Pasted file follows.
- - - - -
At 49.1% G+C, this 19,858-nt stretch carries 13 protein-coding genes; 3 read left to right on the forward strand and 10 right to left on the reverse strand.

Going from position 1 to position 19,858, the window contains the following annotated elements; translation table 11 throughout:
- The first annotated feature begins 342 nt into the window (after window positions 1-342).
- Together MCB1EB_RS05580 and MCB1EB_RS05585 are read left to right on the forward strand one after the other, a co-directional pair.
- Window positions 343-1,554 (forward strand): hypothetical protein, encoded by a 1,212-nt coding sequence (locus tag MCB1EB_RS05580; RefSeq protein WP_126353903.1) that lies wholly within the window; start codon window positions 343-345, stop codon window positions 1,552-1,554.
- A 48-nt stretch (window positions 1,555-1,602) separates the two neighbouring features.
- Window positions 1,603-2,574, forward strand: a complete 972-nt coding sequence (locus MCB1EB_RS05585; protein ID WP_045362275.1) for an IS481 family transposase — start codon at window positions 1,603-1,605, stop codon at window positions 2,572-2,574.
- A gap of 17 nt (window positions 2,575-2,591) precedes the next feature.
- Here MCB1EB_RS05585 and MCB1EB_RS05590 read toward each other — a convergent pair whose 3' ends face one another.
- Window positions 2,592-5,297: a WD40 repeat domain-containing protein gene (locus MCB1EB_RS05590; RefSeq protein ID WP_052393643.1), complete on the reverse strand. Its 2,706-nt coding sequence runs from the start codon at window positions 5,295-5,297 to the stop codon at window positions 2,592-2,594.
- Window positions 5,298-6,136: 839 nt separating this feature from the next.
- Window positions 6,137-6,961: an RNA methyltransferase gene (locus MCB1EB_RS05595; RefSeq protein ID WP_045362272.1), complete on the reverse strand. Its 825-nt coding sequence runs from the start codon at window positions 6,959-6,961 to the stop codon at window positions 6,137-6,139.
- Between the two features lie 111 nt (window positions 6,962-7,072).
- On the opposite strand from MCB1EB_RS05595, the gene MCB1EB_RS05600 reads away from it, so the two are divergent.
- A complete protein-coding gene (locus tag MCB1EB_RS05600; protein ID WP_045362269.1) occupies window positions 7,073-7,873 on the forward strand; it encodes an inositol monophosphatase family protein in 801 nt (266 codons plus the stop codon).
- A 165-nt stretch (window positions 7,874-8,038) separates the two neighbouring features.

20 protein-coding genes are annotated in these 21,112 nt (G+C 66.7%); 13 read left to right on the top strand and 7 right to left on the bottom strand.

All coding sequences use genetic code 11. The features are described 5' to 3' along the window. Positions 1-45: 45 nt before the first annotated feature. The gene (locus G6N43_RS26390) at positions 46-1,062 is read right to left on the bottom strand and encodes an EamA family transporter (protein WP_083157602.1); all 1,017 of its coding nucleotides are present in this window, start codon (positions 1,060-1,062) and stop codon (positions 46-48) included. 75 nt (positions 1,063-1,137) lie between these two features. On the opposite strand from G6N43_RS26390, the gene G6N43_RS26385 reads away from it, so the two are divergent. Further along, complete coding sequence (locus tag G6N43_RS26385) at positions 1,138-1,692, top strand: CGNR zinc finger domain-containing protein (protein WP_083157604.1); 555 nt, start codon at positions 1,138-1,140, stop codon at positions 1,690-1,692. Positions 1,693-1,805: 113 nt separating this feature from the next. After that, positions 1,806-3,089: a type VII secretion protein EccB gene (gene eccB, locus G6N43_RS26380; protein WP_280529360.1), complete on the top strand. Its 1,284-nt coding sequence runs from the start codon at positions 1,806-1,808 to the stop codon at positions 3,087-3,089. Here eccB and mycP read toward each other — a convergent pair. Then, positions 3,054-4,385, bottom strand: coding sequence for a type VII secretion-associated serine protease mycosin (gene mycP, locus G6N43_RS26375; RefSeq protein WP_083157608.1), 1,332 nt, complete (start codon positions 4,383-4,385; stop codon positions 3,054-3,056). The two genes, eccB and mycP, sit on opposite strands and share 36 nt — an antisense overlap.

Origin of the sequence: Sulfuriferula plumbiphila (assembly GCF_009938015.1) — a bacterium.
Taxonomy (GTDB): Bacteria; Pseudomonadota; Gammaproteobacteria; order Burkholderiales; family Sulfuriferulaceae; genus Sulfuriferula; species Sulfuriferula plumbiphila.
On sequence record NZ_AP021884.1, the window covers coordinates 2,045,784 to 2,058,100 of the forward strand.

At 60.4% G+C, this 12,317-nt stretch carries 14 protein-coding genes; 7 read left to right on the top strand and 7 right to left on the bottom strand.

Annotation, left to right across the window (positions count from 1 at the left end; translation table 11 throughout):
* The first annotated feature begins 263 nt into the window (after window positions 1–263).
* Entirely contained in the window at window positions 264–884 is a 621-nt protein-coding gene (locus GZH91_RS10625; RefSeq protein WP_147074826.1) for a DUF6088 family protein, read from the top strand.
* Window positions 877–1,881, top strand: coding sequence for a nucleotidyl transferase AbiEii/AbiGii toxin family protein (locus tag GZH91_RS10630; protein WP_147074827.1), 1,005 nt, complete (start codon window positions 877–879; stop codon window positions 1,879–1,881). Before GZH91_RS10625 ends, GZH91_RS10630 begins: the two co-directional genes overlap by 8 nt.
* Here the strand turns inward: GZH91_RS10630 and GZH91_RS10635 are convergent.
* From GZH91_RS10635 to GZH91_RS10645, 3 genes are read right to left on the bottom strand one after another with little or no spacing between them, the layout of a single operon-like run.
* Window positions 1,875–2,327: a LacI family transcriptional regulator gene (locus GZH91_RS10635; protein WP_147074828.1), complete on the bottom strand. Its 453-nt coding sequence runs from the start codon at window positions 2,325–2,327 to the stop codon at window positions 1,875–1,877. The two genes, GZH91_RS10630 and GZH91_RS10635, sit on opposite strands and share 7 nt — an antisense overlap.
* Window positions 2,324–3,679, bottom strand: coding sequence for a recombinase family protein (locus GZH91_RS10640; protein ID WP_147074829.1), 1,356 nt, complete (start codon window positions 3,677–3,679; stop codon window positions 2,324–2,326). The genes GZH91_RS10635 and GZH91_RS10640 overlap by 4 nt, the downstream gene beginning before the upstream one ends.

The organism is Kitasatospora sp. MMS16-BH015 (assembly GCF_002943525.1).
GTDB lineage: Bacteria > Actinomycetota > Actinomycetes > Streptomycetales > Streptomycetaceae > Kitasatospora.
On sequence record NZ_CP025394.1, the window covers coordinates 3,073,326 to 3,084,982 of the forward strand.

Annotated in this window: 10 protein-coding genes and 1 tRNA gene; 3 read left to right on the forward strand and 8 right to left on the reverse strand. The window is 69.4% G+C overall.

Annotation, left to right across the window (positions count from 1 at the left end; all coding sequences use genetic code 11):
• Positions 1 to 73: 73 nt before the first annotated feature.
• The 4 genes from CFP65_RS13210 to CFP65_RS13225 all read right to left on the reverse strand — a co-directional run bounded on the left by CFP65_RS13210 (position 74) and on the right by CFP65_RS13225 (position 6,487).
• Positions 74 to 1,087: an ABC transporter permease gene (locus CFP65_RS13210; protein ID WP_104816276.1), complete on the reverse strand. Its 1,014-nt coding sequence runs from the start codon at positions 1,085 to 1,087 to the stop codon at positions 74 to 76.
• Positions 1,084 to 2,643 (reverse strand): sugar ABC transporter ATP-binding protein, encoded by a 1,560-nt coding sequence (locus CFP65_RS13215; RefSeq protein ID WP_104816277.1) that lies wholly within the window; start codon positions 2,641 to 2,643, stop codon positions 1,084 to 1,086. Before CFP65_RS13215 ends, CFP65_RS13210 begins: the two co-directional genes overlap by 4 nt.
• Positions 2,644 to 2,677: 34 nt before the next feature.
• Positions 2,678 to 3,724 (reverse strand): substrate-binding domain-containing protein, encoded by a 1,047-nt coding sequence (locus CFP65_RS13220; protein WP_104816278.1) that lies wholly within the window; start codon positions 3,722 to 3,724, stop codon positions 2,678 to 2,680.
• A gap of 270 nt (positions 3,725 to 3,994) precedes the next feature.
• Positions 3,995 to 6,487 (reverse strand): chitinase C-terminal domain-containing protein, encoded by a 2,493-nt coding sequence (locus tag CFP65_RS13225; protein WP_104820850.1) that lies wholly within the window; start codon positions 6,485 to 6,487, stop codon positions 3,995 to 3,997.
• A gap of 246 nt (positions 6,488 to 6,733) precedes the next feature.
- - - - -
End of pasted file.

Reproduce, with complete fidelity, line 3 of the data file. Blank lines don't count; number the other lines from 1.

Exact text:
- The first annotated feature begins 342 nt into the window (after window positions 1-342).